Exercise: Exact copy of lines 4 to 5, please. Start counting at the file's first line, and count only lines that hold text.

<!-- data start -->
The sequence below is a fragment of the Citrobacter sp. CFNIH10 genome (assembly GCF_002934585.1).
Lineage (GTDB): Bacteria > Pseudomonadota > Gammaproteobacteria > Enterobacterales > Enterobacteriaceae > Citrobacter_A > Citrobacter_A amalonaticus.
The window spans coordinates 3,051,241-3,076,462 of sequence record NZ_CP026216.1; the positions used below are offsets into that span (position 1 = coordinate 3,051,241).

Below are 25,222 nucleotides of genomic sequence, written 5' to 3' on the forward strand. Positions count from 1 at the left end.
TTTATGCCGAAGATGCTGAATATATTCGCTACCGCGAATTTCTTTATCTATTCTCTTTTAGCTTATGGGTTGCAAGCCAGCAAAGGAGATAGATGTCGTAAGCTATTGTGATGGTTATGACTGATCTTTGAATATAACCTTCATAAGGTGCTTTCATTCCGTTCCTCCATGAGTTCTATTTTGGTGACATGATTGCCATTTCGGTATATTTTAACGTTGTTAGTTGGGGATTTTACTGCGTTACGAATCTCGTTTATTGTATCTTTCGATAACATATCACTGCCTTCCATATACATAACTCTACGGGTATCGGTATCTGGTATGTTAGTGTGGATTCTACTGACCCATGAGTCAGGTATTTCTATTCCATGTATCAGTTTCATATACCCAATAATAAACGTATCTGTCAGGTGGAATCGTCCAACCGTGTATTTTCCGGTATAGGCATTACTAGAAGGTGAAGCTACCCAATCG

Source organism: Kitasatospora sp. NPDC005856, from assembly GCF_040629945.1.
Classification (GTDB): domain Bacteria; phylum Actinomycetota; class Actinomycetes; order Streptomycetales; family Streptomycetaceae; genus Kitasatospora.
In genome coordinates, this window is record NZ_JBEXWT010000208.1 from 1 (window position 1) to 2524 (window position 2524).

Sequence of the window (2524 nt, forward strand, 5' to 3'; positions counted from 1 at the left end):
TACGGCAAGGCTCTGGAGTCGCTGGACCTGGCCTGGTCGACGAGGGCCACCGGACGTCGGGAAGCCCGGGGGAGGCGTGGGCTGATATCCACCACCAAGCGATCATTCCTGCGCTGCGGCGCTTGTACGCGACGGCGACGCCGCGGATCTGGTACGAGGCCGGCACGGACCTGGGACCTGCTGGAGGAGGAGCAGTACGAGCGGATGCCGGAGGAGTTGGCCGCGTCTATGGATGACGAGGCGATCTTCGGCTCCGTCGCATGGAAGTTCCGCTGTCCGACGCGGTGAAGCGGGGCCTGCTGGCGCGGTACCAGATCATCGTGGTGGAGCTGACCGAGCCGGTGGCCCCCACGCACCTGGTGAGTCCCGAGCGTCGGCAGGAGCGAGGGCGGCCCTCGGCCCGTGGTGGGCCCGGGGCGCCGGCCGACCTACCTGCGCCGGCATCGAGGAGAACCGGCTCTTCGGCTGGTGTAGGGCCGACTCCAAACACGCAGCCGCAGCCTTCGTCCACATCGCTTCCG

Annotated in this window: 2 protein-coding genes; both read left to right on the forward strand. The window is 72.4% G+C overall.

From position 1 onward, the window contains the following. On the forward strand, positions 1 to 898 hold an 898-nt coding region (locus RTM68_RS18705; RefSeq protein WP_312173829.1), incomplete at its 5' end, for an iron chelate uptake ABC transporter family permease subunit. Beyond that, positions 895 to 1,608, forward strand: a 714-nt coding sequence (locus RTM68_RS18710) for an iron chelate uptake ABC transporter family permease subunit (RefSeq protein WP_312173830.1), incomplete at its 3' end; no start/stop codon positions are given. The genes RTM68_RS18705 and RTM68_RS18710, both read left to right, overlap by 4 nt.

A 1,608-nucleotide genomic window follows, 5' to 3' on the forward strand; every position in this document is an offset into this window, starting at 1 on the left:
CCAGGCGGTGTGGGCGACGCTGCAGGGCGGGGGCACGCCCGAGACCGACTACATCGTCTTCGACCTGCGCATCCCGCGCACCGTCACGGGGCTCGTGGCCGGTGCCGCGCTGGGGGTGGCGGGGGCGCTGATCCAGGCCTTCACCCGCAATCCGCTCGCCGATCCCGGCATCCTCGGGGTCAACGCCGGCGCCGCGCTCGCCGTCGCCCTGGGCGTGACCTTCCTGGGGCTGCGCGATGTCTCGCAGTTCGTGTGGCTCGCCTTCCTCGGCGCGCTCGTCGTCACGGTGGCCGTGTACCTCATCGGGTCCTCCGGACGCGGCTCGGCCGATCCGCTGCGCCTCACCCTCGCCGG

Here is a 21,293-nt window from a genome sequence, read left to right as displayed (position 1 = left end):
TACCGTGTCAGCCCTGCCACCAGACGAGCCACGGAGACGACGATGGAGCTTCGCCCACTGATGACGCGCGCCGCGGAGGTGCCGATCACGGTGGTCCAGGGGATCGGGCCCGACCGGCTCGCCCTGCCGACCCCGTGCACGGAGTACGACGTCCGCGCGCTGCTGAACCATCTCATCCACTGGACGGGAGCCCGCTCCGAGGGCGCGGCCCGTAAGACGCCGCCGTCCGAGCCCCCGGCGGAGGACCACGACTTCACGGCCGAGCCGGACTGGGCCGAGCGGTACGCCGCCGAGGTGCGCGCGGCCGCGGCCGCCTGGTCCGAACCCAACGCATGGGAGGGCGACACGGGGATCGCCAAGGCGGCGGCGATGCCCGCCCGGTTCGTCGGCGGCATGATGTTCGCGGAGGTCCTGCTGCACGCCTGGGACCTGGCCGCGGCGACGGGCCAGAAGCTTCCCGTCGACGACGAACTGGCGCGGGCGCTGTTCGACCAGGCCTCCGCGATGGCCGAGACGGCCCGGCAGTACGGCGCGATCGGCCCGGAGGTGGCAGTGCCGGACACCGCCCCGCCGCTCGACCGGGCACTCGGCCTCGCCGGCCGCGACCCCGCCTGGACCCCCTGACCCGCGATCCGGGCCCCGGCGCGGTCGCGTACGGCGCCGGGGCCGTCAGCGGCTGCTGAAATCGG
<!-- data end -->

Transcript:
Below are 25,222 nucleotides of genomic sequence, written 5' to 3' on the forward strand. Positions count from 1 at the left end.
TTTATGCCGAAGATGCTGAATATATTCGCTACCGCGAATTTCTTTATCTATTCTCTTTTAGCTTATGGGTTGCAAGCCAGCAAAGGAGATAGATGTCGTAAGCTATTGTGATGGTTATGACTGATCTTTGAATATAACCTTCATAAGGTGCTTTCATTCCGTTCCTCCATGAGTTCTATTTTGGTGACATGATTGCCATTTCGGTATATTTTAACGTTGTTAGTTGGGGATTTTACTGCGTTACGAATCTCGTTTATTGTATCTTTCGATAACATATCACTGCCTTCCATATACATAACTCTACGGGTATCGGTATCTGGTATGTTAGTGTGGATTCTACTGACCCATGAGTCAGGTATTTCTATTCCATGTATCAGTTTCATATACCCAATAATAAACGTATCTGTCAGGTGGAATCGTCCAACCGTGTATTTTCCGGTATAGGCATTACTAGAAGGTGAAGCTACCCAATCG